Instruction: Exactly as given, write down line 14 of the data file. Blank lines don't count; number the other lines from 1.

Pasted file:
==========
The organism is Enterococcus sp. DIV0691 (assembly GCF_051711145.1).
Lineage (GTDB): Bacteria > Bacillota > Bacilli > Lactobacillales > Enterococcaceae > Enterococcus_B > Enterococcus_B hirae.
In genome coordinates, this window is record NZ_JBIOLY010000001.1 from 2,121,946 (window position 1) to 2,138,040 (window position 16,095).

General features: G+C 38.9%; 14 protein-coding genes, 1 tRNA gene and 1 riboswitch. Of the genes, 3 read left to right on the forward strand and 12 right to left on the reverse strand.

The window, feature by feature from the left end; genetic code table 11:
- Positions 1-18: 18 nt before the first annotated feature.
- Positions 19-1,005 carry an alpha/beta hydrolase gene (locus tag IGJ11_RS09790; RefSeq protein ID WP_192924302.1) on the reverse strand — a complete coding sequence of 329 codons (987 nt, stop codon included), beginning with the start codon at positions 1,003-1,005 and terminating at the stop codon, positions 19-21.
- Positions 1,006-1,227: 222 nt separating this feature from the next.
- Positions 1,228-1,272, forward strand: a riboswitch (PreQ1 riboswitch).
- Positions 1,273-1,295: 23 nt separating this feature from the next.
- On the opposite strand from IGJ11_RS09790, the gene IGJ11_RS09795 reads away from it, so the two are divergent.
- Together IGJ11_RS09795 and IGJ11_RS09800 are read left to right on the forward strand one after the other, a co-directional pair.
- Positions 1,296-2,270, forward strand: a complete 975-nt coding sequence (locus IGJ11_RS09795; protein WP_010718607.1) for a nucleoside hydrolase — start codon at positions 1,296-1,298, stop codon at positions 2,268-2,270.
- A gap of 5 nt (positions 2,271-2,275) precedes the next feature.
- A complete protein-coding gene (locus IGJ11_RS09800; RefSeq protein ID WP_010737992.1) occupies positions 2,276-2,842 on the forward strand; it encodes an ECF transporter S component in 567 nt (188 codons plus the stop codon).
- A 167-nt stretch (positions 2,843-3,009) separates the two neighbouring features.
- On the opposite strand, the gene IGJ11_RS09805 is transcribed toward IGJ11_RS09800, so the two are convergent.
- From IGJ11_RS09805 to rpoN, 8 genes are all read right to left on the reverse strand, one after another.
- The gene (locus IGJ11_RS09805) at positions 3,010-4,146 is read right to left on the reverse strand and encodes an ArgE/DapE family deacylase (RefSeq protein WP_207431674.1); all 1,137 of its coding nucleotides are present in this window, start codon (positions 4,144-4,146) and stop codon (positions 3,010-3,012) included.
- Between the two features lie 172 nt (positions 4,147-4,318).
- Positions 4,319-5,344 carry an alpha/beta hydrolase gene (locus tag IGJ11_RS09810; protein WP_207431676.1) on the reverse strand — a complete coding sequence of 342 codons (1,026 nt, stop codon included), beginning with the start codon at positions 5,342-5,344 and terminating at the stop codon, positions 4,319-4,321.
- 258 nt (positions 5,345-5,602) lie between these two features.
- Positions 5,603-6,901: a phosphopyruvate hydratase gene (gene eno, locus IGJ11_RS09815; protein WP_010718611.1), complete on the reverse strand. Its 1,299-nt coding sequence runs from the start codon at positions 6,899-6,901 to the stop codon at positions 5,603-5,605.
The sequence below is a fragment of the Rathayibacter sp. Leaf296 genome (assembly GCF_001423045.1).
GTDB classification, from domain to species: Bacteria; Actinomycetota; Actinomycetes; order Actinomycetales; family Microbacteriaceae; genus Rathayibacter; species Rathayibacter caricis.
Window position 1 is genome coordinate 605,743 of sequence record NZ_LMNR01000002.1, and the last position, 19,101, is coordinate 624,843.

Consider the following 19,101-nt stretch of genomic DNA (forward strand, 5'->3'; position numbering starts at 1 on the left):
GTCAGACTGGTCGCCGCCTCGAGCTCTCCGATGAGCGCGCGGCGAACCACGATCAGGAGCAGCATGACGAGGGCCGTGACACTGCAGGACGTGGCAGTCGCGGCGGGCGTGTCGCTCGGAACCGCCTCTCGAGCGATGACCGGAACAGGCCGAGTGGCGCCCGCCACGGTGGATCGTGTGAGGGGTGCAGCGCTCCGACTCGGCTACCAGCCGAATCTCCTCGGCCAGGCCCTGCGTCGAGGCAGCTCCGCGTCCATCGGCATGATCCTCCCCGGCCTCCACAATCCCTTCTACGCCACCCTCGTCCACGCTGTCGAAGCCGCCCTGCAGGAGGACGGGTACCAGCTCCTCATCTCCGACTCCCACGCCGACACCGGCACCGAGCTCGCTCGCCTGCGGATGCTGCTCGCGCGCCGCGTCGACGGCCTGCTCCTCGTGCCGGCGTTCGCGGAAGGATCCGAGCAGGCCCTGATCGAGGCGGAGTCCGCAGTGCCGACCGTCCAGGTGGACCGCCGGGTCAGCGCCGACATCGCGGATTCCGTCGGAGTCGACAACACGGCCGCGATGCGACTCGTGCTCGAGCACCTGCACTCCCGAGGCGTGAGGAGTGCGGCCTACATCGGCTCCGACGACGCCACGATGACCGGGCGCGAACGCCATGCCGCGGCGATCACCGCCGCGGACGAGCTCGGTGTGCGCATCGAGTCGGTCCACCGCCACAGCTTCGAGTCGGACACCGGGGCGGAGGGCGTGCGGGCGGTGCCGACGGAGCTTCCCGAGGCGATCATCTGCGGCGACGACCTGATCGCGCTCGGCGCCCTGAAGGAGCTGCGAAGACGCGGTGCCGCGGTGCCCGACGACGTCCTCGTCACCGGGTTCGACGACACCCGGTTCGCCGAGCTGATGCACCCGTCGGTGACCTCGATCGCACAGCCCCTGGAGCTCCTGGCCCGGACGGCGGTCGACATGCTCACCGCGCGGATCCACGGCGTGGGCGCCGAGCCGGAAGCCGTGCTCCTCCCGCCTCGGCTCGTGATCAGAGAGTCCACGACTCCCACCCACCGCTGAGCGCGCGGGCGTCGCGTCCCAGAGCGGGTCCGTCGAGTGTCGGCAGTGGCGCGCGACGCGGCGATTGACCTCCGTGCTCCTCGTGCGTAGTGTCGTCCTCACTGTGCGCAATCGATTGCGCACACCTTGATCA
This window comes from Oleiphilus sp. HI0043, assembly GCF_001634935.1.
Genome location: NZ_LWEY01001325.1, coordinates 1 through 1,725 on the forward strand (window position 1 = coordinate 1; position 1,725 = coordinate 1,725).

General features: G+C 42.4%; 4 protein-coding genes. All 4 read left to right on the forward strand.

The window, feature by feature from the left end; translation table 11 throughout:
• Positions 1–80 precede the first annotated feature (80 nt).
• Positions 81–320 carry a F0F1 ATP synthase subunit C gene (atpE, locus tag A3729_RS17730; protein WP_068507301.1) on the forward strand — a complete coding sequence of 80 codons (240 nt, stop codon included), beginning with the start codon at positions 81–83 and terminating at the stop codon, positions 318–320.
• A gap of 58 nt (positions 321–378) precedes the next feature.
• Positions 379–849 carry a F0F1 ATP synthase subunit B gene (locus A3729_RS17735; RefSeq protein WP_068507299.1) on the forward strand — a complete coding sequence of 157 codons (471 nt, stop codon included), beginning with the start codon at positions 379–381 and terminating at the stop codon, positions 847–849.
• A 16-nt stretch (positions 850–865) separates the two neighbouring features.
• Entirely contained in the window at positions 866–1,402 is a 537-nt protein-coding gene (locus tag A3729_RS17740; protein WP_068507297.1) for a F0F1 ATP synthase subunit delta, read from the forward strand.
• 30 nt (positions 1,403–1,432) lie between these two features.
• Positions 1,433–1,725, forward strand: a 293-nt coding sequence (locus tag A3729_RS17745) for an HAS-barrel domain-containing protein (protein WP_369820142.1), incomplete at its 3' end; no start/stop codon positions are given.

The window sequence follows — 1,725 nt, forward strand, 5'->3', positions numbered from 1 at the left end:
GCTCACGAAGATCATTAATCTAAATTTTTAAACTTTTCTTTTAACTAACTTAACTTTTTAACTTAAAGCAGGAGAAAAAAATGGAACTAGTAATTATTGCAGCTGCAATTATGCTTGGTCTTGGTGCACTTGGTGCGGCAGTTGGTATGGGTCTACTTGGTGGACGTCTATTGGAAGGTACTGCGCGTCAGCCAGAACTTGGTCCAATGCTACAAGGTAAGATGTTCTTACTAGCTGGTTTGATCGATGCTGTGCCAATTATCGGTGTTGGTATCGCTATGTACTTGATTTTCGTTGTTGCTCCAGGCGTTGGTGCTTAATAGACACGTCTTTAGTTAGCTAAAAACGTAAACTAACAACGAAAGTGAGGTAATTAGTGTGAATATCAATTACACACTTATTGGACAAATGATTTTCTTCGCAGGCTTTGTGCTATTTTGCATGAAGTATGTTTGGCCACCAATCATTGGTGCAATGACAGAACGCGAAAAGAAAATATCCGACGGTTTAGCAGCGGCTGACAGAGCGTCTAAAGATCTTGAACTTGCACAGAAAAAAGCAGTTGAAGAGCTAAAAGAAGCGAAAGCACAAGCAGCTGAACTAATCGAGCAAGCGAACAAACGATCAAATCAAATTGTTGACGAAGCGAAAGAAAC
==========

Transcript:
- A gap of 5 nt (positions 2,271-2,275) precedes the next feature.